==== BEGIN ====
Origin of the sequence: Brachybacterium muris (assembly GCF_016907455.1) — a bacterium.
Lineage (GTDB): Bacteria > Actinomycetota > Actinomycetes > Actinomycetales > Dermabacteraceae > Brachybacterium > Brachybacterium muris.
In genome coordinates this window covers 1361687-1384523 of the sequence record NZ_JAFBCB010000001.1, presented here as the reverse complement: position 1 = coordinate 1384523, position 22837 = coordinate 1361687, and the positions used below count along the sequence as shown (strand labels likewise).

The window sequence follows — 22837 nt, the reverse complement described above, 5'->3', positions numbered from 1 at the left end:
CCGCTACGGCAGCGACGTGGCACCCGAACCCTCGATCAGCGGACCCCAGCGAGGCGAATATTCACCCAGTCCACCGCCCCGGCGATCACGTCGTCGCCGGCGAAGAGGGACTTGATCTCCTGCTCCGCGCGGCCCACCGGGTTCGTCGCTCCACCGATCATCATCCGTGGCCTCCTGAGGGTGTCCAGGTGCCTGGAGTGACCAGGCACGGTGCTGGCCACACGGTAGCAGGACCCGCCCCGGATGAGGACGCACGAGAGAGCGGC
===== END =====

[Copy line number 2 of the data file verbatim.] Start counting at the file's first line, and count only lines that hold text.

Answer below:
Lineage (GTDB): Bacteria > Actinomycetota > Actinomycetes > Actinomycetales > Dermabacteraceae > Brachybacterium > Brachybacterium muris.